> I went to the launch of VS 2005 wearing a Linux cap. The MS folks were
> all over me. They gave me a full version of VS2005, along with a site
> license for MS Office professional, complete with development tools.
>
>
>
> > Apple, on the other hand, controls everything. It's Apple's way or the
> > highway. Nobody else builds compatible hardware,


Well they do I've often brought products not made by Apple that work
with my
Macs. iomega drives, western digital drives, Espon printer and scanner
etc.....

If a company follows Apples 'rules' for hardware and software then
that product
will work with Apple computers. Actually intel produce chips
specifically for Apple last
I heard.


>>nobody else is allowed to
> > install Apple's OS. That's orders of magnitude more restrictive than simply
> > giving a price break for exclusivity. You can't be a Mac-compatible OEMat any
> > price, period.

>
> > The only reason Apple hasn't got into trouble is that it's such a smallpart
> > of the market. It turns out that many people don't want to be in Apple's
> > stranglehold, so they just buy PCs instead.


Is that really true, most just prefer to buy the cheapest product that
will do the job they want.

>Apple apparently would rather have
> > a tiny minority of followers of Steve Jobs' peculiar religion than a much
> > higher revenue. Microsoft was always more interested in giving the massmarket
> > what it wanted.


That's the difference between Ford a Ferrari isn;t it


 
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Wolfgang Weisselberg
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      05-17-2011
Mxsmanic <(E-Mail Removed)> wrote:
> Wolfgang Weisselberg writes:


>> About 95% of all Windows users complain about Windows.


> Many users complain about their computers, but not Windows specifically.


>> Sure. Any colour^WPC that's black^Wintel-compatible.


> It has to have hardware that will run Windows, but that's the only
> restriction, and that is technically inevitable.


So it doesn't matter if an OS runs on many, few or only one
systes --- just buy the right hardware. Say, a Mac.

>> Kindly look at the list of system types Linux runs on.


> Why? Linux is unimportant on the desktop.


Linux is getting more important every year, runs on systems
(especially including older ones) Windows wouldn't even crawl
on, etc.

There's a reason your DSL-modem might run Linux, but not
Windows.

-Wolfgang
 
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Wolfgang Weisselberg
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      05-17-2011
Mxsmanic <(E-Mail Removed)> wrote:
> Wolfgang Weisselberg writes:


>> So how comes so many people use Firefox instead of IE?


> Many people think it's better, although IE still leads. But Firefox was not an
> option when manufacturers were forced to offer machines without IE, as I
> recall.


MS was forced to offer machines without IE, but OEMs were
free to add IE or Firefox or Opera or ...

And MS could well have included Firefox, but didn't.

>> Apple's systems are also freely available for sale. (By your
>> own definition: anyone can buy it.)


> You cannot buy the OS and run it on non-Apple hardware (legally).


You can't run Windows on non-windows capable hardware either.

>> Linux is also freely available, for sale and for free, so by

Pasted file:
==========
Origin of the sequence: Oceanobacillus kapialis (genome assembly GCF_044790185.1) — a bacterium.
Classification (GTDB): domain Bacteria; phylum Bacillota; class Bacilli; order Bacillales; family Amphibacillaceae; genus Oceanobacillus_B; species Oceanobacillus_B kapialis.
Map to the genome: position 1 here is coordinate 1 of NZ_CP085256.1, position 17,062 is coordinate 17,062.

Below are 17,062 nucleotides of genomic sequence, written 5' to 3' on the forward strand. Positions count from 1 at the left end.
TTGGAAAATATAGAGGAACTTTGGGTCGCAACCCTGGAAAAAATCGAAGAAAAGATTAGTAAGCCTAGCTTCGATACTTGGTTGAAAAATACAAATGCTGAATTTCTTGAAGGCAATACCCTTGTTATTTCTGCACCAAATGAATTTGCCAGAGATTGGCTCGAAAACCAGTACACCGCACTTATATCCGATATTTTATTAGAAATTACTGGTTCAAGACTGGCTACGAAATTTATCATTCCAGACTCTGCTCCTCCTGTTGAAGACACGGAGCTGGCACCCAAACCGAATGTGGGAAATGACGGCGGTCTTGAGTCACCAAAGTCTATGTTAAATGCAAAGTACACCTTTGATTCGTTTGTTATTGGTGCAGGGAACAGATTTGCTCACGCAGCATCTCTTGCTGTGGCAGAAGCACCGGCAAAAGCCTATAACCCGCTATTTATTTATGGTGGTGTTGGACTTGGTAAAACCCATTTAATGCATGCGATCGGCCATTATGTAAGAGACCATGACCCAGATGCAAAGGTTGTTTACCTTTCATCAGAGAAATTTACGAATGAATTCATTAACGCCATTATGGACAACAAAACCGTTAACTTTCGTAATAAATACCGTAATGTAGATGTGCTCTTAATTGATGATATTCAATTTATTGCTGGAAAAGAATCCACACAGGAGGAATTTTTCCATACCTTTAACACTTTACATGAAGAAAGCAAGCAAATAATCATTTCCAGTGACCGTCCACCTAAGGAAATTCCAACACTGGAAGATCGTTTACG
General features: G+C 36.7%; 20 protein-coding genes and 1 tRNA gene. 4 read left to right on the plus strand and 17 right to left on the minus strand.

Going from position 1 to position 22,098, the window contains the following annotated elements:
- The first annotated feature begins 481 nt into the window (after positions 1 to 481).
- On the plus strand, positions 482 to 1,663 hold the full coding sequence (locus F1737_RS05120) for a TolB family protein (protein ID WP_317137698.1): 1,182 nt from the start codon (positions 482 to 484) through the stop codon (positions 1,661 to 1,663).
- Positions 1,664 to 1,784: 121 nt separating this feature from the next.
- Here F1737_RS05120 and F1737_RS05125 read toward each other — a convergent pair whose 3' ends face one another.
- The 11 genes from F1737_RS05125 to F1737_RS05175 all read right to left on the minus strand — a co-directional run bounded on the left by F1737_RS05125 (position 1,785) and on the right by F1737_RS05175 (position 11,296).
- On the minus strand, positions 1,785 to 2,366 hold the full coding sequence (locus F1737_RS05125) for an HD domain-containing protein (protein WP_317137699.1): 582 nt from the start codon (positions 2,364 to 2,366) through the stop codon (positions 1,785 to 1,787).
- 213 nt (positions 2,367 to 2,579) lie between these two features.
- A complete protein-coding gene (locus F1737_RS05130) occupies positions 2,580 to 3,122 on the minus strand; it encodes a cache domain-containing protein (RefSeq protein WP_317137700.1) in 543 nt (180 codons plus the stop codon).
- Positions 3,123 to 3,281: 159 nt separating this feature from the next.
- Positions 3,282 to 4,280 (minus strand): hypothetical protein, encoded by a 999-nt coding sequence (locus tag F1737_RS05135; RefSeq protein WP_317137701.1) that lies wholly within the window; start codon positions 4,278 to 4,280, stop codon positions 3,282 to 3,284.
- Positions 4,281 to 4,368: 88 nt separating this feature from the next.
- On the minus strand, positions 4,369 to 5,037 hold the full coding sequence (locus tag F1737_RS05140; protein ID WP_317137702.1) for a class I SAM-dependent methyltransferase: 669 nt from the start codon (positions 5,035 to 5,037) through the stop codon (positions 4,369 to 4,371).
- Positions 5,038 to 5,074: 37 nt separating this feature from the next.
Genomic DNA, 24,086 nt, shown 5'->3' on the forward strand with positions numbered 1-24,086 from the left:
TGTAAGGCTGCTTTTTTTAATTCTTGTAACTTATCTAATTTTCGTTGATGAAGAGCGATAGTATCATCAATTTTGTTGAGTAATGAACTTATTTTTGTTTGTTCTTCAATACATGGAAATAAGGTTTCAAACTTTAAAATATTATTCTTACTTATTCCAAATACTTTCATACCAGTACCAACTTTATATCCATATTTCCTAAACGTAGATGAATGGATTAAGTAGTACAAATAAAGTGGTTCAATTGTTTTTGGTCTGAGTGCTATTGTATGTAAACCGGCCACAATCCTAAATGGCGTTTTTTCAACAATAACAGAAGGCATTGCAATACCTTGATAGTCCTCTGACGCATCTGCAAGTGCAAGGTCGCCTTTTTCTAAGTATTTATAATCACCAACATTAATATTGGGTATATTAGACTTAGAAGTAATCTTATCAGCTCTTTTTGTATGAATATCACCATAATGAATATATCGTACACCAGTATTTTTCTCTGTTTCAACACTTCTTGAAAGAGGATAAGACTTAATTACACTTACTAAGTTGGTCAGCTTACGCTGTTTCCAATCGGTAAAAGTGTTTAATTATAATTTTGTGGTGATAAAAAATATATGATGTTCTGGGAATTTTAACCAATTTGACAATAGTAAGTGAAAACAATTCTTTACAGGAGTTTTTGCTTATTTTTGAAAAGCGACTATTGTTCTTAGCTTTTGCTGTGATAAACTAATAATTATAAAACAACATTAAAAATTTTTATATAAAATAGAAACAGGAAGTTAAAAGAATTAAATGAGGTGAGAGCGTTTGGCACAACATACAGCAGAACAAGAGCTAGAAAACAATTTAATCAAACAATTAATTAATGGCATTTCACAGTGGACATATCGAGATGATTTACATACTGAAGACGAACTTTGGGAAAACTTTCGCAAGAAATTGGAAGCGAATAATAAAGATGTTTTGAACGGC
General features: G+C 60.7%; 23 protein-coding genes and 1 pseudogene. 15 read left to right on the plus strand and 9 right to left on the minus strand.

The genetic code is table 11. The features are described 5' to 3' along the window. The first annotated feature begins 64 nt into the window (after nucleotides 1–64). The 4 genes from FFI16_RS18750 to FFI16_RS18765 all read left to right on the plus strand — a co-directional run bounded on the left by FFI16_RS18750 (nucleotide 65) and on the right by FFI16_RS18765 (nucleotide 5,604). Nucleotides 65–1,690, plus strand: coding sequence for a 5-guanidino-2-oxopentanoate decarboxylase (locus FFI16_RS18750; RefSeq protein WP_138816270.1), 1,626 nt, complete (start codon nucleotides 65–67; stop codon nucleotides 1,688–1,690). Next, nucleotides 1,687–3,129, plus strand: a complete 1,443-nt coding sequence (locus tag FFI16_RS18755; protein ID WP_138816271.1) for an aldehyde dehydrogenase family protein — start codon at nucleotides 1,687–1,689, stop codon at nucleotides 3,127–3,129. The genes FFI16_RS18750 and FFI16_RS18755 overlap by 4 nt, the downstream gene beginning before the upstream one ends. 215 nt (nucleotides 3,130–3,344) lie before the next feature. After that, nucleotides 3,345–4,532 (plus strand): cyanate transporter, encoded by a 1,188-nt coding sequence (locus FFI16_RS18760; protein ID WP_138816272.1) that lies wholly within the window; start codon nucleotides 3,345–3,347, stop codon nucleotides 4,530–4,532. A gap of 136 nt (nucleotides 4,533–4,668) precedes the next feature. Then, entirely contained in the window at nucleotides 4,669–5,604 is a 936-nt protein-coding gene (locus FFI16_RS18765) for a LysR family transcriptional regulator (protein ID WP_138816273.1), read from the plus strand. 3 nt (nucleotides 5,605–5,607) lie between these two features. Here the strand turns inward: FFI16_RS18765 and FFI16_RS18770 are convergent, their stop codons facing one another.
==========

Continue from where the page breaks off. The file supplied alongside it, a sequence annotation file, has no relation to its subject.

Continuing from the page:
>> your reasoning it should be even more dominant than Windows.


> Linux is not a player on the desktop, for a number of reasons, one of which is
> that it's not commercial software (i.e., software with a support structure and
> an incentive to follow the market).


If you cannot find better commercial support for Linux --- and
thousands of applications --- than for Windows as offered by MS,
you are not looking. Of course you need to pay.

And of course commercial distributions exist and follow the market.

Unlike MS, where inertia is great, things are Not Invented Here
(how did they follow the Internet and how do they still follow
standards --- in much the same manner that fish follow migrating
caribou), and We Don't Have To Care, We're A Monopoly.

Only when threatened by viable competition or exposed security
bugs MS moves. (OK, after *much* cattle prodding they learned
to sort-of react to reported security bugs. Finally.)

-Wolfgang
 
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PeterN
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      05-17-2011
On 5/16/2011 10:46 AM, Wolfgang Weisselberg wrote:
> Mxsmanic<(E-Mail Removed)> wrote:
>
>> No. Microsoft has never had control in the way Apple does. You could always
>> build your own PC and install anything you wanted on it,

>
> How would you build your own laptop?
>

Buy the parts and do the assembly.

>> and Microsoft would
>> happily sell you a copy of their own OS if you wanted that.

>
> at a much higher price than the surcharge they place on
> vendors.
>


Yup! And when you need support, you go to the vendor, not MS.

>> Thousands of
>> companies build PCs that will run Microsoft operating systems.

>


>
>> Microsoft was always more interested in giving the mass market
>> what it wanted.

>
> What Microsoft wanted, true.
>



I wonder why most businesses use MS products, except in the graphics
arts industry.



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Peter
 
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PeterN
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      05-17-2011
On 5/17/2011 7:01 AM, Wolfgang Weisselberg wrote:
> Mxsmanic<(E-Mail Removed)> wrote:
>> Wolfgang Weisselberg writes:

>
>>> About 95% of all Windows users complain about Windows.

>
>> Many users complain about their computers, but not Windows specifically.

>
>>> Sure. Any colour^WPC that's black^Wintel-compatible.

>
>> It has to have hardware that will run Windows, but that's the only
>> restriction, and that is technically inevitable.

>
> So it doesn't matter if an OS runs on many, few or only one
> systes --- just buy the right hardware. Say, a Mac.
>
>>> Kindly look at the list of system types Linux runs on.

>
>> Why? Linux is unimportant on the desktop.